Best of the Web: Talking to kids when money is tight, and more

How to have money conversations with your kids, leaving the phone at home, and why my parents lied to me about my birthday.

Our selection of thought-provoking and useful resources from around the web on educating and raising children, and supporting families.

Is it okay to tell your kids when you're worried about money?

 (Josie Sargent, ABC Everyday)

The rising cost of living has been hurting families as budgets come under pressure. Should you keep worries about money from your kids?

This article talks with two experts – finance writer Effie Zahos and parenting guru Maggie Dent – who both support talking about money with kids in an appropriate way.

‘I think it’s really important that you do involve them in the household conversations,’ says Effie, adding the key is age appropriate conversations.

Maggie Dent says it’s important to remain balanced in conversations. Kids need to know how to adapt to setbacks by ‘acknowledging and managing disappointment’.

Parents can also cut back discreetly so anxious kids don’t worry unnecessarily, she says.

And she reminds us that we can still have family fun when the budget is tight.

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I took my kids to the playground without bringing my phone – and it was a revelation

(Emma Brockes, The Guardian)

Being a parent involves countless hours of being on the sidelines, watching – from visits to the playground to kids playing sports.

The age of the mobile phone has seen a distinct shift in the experience for parents, who can disappear into social media or in the case of the author, podcasts.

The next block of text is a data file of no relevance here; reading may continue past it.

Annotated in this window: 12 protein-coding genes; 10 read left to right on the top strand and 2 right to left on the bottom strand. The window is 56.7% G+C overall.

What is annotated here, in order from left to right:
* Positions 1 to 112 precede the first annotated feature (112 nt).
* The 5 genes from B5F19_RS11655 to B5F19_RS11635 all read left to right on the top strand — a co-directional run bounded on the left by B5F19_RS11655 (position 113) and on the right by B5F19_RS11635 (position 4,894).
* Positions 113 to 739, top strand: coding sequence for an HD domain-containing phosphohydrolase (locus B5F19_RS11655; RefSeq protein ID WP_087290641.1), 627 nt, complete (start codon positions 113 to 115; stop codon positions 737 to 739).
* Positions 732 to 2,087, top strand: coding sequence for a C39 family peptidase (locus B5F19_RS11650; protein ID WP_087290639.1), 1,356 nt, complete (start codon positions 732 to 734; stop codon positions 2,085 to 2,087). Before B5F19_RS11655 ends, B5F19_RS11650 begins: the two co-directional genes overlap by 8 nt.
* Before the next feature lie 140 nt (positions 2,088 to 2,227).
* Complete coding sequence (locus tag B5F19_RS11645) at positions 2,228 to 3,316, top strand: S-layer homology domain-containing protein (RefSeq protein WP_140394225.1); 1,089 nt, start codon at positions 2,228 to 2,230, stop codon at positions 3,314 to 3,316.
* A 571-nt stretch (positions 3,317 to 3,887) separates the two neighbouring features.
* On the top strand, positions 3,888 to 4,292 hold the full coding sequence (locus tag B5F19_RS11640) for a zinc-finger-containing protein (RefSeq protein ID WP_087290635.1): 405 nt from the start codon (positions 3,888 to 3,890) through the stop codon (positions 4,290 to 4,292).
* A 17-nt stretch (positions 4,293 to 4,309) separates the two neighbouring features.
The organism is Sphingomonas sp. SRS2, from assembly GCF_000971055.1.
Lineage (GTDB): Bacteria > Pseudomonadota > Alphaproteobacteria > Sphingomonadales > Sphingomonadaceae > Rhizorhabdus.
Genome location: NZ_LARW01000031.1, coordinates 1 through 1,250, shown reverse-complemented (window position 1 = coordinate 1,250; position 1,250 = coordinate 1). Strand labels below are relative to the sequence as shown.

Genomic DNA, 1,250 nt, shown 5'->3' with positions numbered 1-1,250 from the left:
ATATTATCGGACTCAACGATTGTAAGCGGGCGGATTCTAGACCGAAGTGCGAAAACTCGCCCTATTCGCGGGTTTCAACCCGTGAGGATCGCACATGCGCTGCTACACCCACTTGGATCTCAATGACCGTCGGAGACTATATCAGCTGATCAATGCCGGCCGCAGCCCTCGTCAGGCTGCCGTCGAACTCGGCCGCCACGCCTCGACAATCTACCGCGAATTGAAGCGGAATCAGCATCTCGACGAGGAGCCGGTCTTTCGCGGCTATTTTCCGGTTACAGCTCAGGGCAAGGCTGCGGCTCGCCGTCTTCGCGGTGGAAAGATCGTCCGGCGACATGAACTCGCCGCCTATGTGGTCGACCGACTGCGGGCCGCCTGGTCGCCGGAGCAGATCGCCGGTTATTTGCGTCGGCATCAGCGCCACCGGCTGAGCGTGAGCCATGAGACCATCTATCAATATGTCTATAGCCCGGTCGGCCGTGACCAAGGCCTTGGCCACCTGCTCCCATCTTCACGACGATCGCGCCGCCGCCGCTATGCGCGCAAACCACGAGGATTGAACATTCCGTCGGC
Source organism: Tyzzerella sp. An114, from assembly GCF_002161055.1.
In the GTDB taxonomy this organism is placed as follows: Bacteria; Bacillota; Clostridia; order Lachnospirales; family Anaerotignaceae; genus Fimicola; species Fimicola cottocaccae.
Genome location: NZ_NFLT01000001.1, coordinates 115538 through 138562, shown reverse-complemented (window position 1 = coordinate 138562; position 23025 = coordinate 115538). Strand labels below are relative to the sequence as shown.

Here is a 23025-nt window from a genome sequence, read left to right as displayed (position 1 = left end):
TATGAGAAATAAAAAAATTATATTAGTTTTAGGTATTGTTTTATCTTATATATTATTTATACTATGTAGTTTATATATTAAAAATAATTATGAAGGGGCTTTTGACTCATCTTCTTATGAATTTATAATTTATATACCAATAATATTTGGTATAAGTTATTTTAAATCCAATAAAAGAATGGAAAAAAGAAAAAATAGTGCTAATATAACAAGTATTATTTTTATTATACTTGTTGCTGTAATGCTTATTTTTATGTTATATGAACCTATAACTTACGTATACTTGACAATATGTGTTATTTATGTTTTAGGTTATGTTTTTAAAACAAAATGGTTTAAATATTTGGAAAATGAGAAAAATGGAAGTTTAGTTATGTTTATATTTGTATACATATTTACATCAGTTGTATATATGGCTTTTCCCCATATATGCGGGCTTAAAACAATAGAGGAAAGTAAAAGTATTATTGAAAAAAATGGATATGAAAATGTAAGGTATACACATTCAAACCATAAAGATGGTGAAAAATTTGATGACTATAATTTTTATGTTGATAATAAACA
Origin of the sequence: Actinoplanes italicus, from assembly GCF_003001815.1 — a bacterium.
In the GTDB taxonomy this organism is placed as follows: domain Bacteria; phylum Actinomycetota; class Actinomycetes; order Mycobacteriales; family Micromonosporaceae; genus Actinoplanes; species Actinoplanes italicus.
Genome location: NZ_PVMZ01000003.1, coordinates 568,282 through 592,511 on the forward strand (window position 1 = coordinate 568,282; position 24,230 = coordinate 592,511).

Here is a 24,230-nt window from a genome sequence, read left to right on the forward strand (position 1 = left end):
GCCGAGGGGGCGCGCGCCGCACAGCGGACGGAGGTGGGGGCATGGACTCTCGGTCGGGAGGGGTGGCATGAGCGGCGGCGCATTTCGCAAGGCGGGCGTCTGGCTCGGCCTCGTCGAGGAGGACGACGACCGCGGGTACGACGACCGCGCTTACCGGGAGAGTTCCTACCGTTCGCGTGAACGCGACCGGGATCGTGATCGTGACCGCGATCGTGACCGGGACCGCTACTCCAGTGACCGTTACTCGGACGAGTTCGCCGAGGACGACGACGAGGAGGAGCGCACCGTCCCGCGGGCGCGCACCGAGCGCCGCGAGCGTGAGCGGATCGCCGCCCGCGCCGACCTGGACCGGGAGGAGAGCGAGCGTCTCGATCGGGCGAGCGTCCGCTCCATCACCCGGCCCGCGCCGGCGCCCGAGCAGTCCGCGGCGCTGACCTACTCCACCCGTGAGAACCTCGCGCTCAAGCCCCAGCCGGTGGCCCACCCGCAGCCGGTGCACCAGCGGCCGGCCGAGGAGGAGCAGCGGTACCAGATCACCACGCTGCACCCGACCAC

This is how the New York Spring recently began for the author. But there were mixed emotions. ‘The experience felt simultaneously like an amazing win and vaguely like cheating.’ she writes.

To be mentally absent from your children, she writes, had started to feel like missing the point.

She accidentally left her phone at home twice – and revelled in the experience of being present.

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My parents lied to me about my birthday, and I'm glad

(Alistair Baldwin, ABC Everyday)

Every 14 February, the author would get presents and cards, have a Freddo ice cream cake and be made a fuss of – all the trappings of a Happy Birthday.

This happened until the age of 10, when the white lie his parents had been telling him was revealed.

His birthday was actually 23 December, and his parents wanted to separate it from the trappings of Christmas. They chose 14 February – Valentine’s Day – because of its association with love.

‘People ask me if I felt betrayed, but the birthday lie feels like my parents’ lie about Santa Claus: the kind of small fiction parents tell that’s only ever in the service of a child’s joy,’ he writes.

 ‘I also just find it incredibly fun to describe myself as a “late-in-life Capricorn” at parties.’

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